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Webzine dedicated to the metal band fronted by girls. We also like ambient,darkwave,rock & electronic music.
What I’m publishing here it’s a true gem. Nether myself I never heard of this Russian band called Maleficium Arungquilta, I have had the pleasure to know them through Vard that runs a specific Facebook group dedicated to Russian/CIS female fronted bands. Moving forward about Maleficium Arungquilta we can say that what Vard has reviewed here is the second album called “Касание Сквозь Стекло” (“Kasaniye Skvoz’ Steklo” – “Touch Through the Glass”) that was self released on 2011. MA calls its musical offer Sympho Gothic Darkwave and the particularity of this band that in their ranks we can found 2 female singers : Lisa Karkina (the lead that recently has left the band) and Yana Lindarskaya (the backing). A quote from the review : “The strength of this arungquilta’s musical maleficium centers mainly around two great assets: 1) their ability to create haunting, and very powerful and beautiful melancholic melodies and 2) the quality and ability of the band’s vocalists, particularly the lead vocalist, Lisa Karkina. […] She also sings with an emotion that lies beneath her exquisite vocal control but is still very much there – a calm outer surface that still gives away just enough to reveal, or allows one to sense the turmoil underneath. It is very effective, especially when the vocal melodies she delivers are such as they are. To add to her normal voice, she also possesses a powerful operatic voice that would put most operatic singers in metal to shame, and thanks to the band’s exceptional songwriting skills, they are used wisely.” So, if you love musical experiments, haunting and beautiful melancholic melodies and operatic vocals, what are you expecting for to read this review @ (via Maleficium Arungquilta – “Касание Сквозь Стекло” (“Kasaniye Skvoz’ Steklo” – “Touch Through the Glass”) (2011) « Femme Metal Webzine)
Interview by Miriam C.
If the first interview was a sort of an exclusive, the second one is a confirmation of what’s happened and to get some updates. So in the first episode we left you with an establishment of a label, now we see the album officially released… well, you want to know how the tale ends (or what’s the next projects) just read the interview below with the factotum Tom Simonsen.
Hi Tom, first of all thanks again for this interview and sorry for the delay. As promised time ago, I’m here to asking you the last updates about Omit. For the rest how are you??
Thank you, Miriam! I’m doing great! I hope you are doing fantastic! And don’t worry about the delay. We didn’t have time to write down our answers until now. Better late than never, hopefully. And, as you know, we’ve been working quite a lot on promoting the release of the new Havnatt EP. We’re also quite busy writing and recording new Havnatt material, at the moment, for what’s going to become a full length album. Maybe this new album will see its release this year. Right now, it’s a bit too early to tell, but we certainly hope to be able to release it that soon.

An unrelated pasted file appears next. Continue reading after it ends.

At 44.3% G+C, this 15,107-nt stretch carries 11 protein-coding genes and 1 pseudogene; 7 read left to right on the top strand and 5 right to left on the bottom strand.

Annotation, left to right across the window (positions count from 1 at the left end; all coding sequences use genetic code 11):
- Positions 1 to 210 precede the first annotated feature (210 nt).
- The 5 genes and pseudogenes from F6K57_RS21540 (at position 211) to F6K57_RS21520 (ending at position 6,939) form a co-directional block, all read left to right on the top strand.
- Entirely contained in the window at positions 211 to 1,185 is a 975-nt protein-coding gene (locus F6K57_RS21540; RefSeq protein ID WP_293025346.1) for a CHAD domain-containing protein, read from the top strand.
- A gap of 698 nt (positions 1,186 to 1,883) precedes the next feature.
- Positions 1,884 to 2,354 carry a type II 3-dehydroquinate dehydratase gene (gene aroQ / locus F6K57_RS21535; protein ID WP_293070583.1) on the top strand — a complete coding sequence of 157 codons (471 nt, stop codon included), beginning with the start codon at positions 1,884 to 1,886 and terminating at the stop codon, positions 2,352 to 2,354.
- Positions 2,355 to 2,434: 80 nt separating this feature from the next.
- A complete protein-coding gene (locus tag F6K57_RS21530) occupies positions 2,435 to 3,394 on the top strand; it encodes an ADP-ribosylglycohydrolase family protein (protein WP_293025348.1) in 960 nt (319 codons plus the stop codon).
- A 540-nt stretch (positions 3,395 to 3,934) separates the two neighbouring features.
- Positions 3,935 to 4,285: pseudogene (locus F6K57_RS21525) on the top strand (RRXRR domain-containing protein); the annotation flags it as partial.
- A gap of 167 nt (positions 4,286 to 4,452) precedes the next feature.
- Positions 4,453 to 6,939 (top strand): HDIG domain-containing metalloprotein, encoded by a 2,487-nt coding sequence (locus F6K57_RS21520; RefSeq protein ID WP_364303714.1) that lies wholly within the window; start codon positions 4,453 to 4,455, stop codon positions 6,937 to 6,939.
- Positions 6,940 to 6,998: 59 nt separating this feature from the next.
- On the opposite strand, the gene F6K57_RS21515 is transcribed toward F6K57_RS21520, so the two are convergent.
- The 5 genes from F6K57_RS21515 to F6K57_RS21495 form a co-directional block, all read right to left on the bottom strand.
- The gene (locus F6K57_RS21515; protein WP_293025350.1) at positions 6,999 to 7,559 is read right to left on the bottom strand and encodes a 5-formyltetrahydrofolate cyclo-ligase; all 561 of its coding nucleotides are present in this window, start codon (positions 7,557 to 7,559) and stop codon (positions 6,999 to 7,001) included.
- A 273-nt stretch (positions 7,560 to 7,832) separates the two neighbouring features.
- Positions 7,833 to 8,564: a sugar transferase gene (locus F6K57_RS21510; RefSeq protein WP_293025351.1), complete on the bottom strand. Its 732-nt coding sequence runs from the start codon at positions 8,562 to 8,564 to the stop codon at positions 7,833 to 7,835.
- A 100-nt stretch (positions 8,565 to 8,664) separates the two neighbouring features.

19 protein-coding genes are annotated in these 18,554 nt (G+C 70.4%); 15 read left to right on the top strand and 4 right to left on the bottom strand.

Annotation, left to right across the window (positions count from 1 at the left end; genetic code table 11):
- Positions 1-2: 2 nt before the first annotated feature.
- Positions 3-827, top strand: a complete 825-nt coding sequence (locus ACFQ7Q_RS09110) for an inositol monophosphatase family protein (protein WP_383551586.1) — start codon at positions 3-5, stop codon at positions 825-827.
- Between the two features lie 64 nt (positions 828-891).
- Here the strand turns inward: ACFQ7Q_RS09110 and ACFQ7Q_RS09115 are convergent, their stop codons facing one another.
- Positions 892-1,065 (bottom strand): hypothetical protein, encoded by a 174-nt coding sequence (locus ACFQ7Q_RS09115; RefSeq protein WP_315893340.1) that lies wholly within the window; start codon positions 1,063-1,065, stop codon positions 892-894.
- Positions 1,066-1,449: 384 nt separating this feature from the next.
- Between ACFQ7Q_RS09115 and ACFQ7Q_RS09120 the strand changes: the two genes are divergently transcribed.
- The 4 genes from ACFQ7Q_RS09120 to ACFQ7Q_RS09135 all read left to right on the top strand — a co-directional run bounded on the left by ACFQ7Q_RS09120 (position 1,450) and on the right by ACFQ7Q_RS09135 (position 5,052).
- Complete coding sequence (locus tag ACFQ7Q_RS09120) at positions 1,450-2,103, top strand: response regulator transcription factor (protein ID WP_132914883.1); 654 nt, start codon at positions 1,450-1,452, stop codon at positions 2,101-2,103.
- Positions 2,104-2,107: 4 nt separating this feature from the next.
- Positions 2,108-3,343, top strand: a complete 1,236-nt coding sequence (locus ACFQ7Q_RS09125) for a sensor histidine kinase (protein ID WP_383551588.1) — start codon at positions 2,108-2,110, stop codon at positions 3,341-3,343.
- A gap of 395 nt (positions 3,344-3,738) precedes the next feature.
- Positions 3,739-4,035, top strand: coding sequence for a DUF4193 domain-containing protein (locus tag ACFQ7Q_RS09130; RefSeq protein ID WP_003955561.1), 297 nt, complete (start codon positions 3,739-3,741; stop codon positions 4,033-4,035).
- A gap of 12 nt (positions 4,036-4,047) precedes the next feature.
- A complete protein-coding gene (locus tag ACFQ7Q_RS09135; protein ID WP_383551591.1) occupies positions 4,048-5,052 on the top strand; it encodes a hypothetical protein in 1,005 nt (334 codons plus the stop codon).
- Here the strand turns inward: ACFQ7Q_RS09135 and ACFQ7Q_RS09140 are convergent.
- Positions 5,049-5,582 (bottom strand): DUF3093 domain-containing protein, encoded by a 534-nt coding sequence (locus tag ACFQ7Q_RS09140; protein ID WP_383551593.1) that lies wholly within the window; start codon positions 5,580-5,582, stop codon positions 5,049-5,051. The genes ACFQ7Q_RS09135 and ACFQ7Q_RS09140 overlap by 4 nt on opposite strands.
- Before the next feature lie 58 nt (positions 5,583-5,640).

We left us with the upcoming release of Omit and the project of a indipendent/self managed label and for what I see you manage to accomplish both goals. But let’s do a step back, when you have got the idea to create a self managed label? It was like the final solution for publish your music or a way to manage your music as you like it? When have seen that there’s no solution that to found your label?
Well, it wasn’t a last resort. The idea of becoming more independent as musicians has always been lingering in the back of our minds. We just got fed up with the all the evil record contracts we were reading and wasting our time reading. You know, it seems that there is a consensus out there - among all the labels - that when you want to sign a new artist you start the contract negotiation process by showing the artist the bend-over-version of the contract. And If you’re lucky - from the label’s perspective that is - the artist is a real sucker and signs this version of the contract. As a label you now own the artists very name and the rights to everything the artist will ever produce in any context for as long as it’s legally possible. This is what all labels hope for, of course. Otherwise, they would be offering you more decent terms to begin with. They want to rip you off, basically, and it’s obvious if you read these contracts. And that’s a great starting point for a business relationship, don’t you think? And finally, it was this process of getting a reasonable deal for Omit that really pushed us into seriously thinking about starting our own label. We wasted about one whole year trying to reduce the bend-over-factor of various record contracts, but the record companies would not let us own the rights to our own music. And that was it, you know. It was impossible to come to an agreement. And shortly thereafter we started setting up Secret Quarters. At this point we felt that we had wasted enough time and it was about time to just get the music out, you know.